Updated Wednesday, Sept. 13, 2017, 5:52 p.m. EDT: The National Association of Black Journalists released the following statement in support of ESPN’s Jemele Hill:
ESPN’s reprimand of Jemele Hill for tweeting that Donald Trump’s success is tied to white supremacy angered many on social media, but it was hardly a surprise.
Or, at least, it should not have been.
The institution of American journalism has long functioned as the white man’s diary. Its authors are white. The executives who hire the talent are almost always white. The audiences to whom they cater are overwhelmingly white; thus, the narratives they insist on consuming are white. Even though, like all industries, white media executives recognize the power of monetizing black talent for white consumption and hire the best and the brightest, like Hill, to bring some flavor to what otherwise would be their unseasoned chicken-breast-style programming.
But that black talent can’t say or do anything that hurts the bottom line or offends the white media barons who profit from it. Saying that Donald Trump’s rise is a direct result of white supremacy—which it is—does exactly that. You see, black journalists can talk about race, but they really cannot indict racism. That is exactly what Hill’s tweet did, and it was simply too much for the media overlords at ESPN to handle, and ultimately compelled them to apologize for her words.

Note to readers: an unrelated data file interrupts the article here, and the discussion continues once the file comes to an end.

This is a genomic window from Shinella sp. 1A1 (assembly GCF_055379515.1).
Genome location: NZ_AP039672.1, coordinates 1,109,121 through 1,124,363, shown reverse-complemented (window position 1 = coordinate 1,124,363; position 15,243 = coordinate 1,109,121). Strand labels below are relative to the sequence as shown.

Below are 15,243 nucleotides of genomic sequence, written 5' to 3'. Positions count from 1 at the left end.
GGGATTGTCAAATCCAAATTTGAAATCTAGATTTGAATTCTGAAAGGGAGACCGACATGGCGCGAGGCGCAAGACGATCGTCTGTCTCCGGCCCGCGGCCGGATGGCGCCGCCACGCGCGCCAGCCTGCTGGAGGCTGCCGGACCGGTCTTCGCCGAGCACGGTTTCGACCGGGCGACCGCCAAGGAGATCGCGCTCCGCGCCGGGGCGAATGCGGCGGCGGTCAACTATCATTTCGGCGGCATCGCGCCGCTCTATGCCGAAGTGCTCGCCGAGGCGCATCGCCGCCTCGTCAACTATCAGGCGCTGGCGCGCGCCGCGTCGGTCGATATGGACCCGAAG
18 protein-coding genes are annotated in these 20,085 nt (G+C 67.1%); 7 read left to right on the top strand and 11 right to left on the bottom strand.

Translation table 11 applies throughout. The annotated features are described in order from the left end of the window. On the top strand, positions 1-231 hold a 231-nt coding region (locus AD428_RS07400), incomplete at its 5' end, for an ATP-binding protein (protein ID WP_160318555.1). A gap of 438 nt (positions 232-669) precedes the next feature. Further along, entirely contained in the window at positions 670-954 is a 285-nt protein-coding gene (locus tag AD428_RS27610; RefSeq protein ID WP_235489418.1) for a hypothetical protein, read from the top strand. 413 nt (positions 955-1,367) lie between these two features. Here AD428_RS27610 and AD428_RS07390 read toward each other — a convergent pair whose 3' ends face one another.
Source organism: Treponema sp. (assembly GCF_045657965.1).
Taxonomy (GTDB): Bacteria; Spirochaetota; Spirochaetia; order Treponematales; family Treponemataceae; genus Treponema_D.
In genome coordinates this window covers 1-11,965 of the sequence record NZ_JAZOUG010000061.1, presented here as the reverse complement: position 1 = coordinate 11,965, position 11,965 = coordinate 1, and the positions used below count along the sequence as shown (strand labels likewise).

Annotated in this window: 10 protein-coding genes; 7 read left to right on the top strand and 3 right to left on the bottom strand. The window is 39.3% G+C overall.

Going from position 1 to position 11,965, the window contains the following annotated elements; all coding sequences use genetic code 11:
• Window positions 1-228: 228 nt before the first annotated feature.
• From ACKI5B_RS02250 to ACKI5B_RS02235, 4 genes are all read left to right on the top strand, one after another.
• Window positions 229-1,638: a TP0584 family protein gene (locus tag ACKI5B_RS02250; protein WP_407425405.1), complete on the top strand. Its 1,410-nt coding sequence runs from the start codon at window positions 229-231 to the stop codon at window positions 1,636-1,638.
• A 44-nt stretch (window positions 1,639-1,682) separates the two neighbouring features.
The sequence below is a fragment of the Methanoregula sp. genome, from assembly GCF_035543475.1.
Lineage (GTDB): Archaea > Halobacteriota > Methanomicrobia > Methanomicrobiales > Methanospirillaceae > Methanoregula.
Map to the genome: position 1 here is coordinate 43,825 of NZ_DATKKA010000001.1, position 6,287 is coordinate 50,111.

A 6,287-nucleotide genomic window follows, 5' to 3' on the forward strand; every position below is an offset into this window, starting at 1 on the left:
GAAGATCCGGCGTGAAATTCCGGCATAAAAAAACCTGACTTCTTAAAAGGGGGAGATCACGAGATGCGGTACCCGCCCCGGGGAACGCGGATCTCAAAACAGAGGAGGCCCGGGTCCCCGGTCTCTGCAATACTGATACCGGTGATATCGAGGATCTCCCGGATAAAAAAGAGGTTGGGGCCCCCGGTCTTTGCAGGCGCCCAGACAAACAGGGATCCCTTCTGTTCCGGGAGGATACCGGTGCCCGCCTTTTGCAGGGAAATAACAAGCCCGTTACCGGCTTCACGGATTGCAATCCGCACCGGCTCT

For Hill’s part, she has yet to delete her tweets or apologize. (Good for her. She shouldn’t.)
Meredith Clark, an assistant professor of media studies at the University of Virginia, said that ESPN’s reprimand is tied to the false belief that journalism is supposed to be objective.
“The industry is built on values in which whiteness is the default, that white perspectives, by default, are objective and anything that differs from that shows bias or is partial in some way,” Clark said. “The only way to get over that is to decentralize whiteness. Not just white men, but whiteness in general.”
Decentralization of white people in the media would democratize public debate in ways that would not always favor them. However, that defeats the purpose of journalism’s colonial lineage, which is to prioritize the narrative of white people at the expense of everyone else. So when ESPN reprimanded Hill, it was pretty much functioning just as it should. Hill expressed views countering the media’s white narrative, and the corporate machine corrected itself by essentially threatening Hill not to do it again.
ESPN clearly doesn’t appreciate Hill’s perspective. The network is better with her as one of its top personalities. As a black woman with years of experience as a beat reporter, Hill uses her well-honed intersectional analysis to flesh out complex issues on race and gender in ways that are very rare in the mainstream media landscape. Her ascent to co-hosting (with Michael Smith) her own prime-time show, The Six, was as much a victory for black journalists in general as it was for her. One of ours was making it big and making that good dollar, to boot. But her success comes with headaches—namely, white people’s refusal to deal with their own racism.